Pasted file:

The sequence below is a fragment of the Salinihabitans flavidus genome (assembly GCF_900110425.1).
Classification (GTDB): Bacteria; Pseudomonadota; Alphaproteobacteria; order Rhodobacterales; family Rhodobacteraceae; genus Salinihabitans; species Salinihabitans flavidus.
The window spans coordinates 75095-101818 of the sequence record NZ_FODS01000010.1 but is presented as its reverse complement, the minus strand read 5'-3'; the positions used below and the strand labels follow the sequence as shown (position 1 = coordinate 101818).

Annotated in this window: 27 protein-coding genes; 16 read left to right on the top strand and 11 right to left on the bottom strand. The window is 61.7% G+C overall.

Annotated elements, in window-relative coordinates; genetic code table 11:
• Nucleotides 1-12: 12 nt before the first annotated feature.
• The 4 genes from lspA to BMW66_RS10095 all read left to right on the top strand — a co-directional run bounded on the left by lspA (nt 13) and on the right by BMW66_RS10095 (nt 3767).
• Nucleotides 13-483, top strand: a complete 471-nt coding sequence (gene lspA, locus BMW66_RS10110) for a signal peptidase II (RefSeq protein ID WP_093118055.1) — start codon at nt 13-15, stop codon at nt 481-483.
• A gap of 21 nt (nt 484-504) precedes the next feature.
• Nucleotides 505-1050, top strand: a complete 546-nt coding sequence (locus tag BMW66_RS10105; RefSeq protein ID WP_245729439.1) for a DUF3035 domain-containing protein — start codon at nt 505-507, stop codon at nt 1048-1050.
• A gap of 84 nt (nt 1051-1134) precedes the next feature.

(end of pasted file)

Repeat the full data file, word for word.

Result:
The sequence below is a fragment of the Salinihabitans flavidus genome (assembly GCF_900110425.1).
Classification (GTDB): Bacteria; Pseudomonadota; Alphaproteobacteria; order Rhodobacterales; family Rhodobacteraceae; genus Salinihabitans; species Salinihabitans flavidus.
The window spans coordinates 75095-101818 of the sequence record NZ_FODS01000010.1 but is presented as its reverse complement, the minus strand read 5'-3'; the positions used below and the strand labels follow the sequence as shown (position 1 = coordinate 101818).

Annotated in this window: 27 protein-coding genes; 16 read left to right on the top strand and 11 right to left on the bottom strand. The window is 61.7% G+C overall.

Annotated elements, in window-relative coordinates; genetic code table 11:
• Nucleotides 1-12: 12 nt before the first annotated feature.
• The 4 genes from lspA to BMW66_RS10095 all read left to right on the top strand — a co-directional run bounded on the left by lspA (nt 13) and on the right by BMW66_RS10095 (nt 3767).
• Nucleotides 13-483, top strand: a complete 471-nt coding sequence (gene lspA, locus BMW66_RS10110) for a signal peptidase II (RefSeq protein ID WP_093118055.1) — start codon at nt 13-15, stop codon at nt 481-483.
• A gap of 21 nt (nt 484-504) precedes the next feature.
• Nucleotides 505-1050, top strand: a complete 546-nt coding sequence (locus tag BMW66_RS10105; RefSeq protein ID WP_245729439.1) for a DUF3035 domain-containing protein — start codon at nt 505-507, stop codon at nt 1048-1050.
• A gap of 84 nt (nt 1051-1134) precedes the next feature.